The Egg Rolling Game
An Easter twist on the classic horse race, this game is simple to execute, but still fun for the whole family. All you need is some kind of incline and a few hard-boiled eggs. Each person stands at the top of the incline and rolls their eggs down all at once. The first person to have their egg reach the bottom is the winner. The steeper the hill, the more entertaining.
The Swinging Basket Game
This is another one of those Easter games that is all about aim and hand-eye coordination—a challenge the bigger kids will certainly enjoy. All you need is some rope, a basket, plastic Easter eggs, popcorn kernels, and tape. Fill your plastic eggs with popcorn kernels and tape them shut to give them a little weight. Then, after you hang your basket from a tree branch, line the children up and have them take turns trying to throw eggs into the basket. Once the kids get a hang of it, take up the difficulty by swinging the basket back and forth while they try to throw their eggs in.
Easter Game- Egg Toss Bottles
JDaniel and I had the opportunity to go to JoAnn’s Fabrics and Crafts to hunt for treasures. We searched up and down every aisle and found way too many amazing things. I was just looking for the material needed to make an Easter Game with Egg Toss Bottles . JDaniel wanted to see what they had beyond my supply list. He loved the giant foam mattresses that seemed to reach the ceiling. The holiday related supplies also called to him. It was just as hard for me to focus on my supply list.
We eventually ended up looking through the array of washi tape to find designs that looked like Easter. It took quite a while to decide with designs. There were so many great choices. Deciding on what colors were really the most Easter like really helped.
The next item on my list was plastic Easter eggs. I thought it would be really easy to decide which ones to take home. JDaniel loved the giant eggs, but it was decided that they wouldn’t fit inside the plastic juice bottles that we were going to use to catch the eggs. Maybe the Easter bunny will have to sneak back to JoAnn’s and get him one of those.
It was hard to leave our time of window shopping, but beautiful warm sun was calling to JDaniel to come play in it. I was excited about heading home to put together the egg toss catchers.
While JDaniel played in our backyard, I sat in a folding chair and removed the bottom area of both juice bottles. When that was done, I started wrapping the washi tape around the juice bottles. The bottles were a little challenging to wrap. They had a lot of ridges and curves. I have never crafted with washi tape before and was surprised by how easy it was to pull up and move on the bottle when it looked a little wonky (not straight) to me. It is now my favorite kind of tape!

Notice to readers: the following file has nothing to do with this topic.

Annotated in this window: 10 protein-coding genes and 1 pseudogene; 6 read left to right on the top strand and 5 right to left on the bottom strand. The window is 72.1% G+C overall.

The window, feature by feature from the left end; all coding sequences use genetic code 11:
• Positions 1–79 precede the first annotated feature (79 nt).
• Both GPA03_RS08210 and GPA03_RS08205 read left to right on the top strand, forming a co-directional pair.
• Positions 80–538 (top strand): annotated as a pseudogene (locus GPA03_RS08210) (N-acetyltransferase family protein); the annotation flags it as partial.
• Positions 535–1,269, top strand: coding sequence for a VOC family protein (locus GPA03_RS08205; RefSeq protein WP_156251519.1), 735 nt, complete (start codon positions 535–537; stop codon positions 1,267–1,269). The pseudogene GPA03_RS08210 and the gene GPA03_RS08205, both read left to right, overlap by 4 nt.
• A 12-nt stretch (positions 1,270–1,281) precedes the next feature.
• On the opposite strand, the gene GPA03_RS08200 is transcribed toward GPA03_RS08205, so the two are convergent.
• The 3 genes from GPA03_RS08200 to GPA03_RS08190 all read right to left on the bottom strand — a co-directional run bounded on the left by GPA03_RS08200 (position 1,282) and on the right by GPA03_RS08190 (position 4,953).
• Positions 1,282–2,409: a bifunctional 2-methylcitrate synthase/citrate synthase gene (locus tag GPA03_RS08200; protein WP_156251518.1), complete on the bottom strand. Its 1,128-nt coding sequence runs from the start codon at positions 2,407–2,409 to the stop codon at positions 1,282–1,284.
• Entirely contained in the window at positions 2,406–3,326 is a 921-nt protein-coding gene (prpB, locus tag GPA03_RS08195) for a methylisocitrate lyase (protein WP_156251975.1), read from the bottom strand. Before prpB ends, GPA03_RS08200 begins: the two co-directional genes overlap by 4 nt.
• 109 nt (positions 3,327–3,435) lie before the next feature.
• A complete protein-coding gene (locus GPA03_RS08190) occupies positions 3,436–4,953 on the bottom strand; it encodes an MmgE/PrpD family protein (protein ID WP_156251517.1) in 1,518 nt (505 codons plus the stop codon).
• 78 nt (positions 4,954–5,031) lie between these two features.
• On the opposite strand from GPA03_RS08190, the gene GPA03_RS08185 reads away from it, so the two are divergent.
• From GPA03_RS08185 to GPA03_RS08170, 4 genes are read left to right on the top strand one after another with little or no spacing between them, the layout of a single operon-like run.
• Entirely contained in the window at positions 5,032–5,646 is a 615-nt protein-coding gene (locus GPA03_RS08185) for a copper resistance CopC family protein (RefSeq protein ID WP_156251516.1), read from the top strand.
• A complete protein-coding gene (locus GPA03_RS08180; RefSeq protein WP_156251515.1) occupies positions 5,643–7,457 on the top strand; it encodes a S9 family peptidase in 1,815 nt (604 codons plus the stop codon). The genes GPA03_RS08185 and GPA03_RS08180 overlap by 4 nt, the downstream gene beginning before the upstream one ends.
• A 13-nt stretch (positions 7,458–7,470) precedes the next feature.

When the egg toss catchers were done, I asked JDaniel to play catch with me. It turns out that I am not very good at catching eggs being tossed at me. Thank goodness we used plastic eggs.
If you would like to find the washi tape or tie dyed eggs we used for this Easter game or egg toss activity or craft supplies for a wonderful idea of your own , you need to visit JoAnn’s Fabrics and Craft.
Disclaimer: I was sent a gift card to buy the materials to complete this craft ideas.
7 Adult Easter Egg Hunt Ideas That Go Way Beyond Jelly Beans and Quarters
Hunting for plastic eggs isn't just for kids! These grown-up ideas will keep the adults entertained all day.
Being an adult doesn’t mean you can’t participate in the annual Easter egg hunt tradition. In fact, we’ve found that it’s actually more fun as a grown-upuse the Easter egg prizes for adults are way more fun than quarters and candy. While large gatherings of friends or family aren&apost advised this year (we&aposre still following social distancing guidelines), you can still arrange a fun adult Easter egg hunt for you and your partner, your roommates, or whomever else is included in your pod.
Use one of these suggestions to organize a casual adults-only Easter egg scavenger hunt, or put together an all-out competition that starts as soon as Easter brunch is over. You could even make and fill adult Easter baskets with fun prizes! This is one holiday celebration you&aposll be talking about all year.
1 Change the way you dye eggs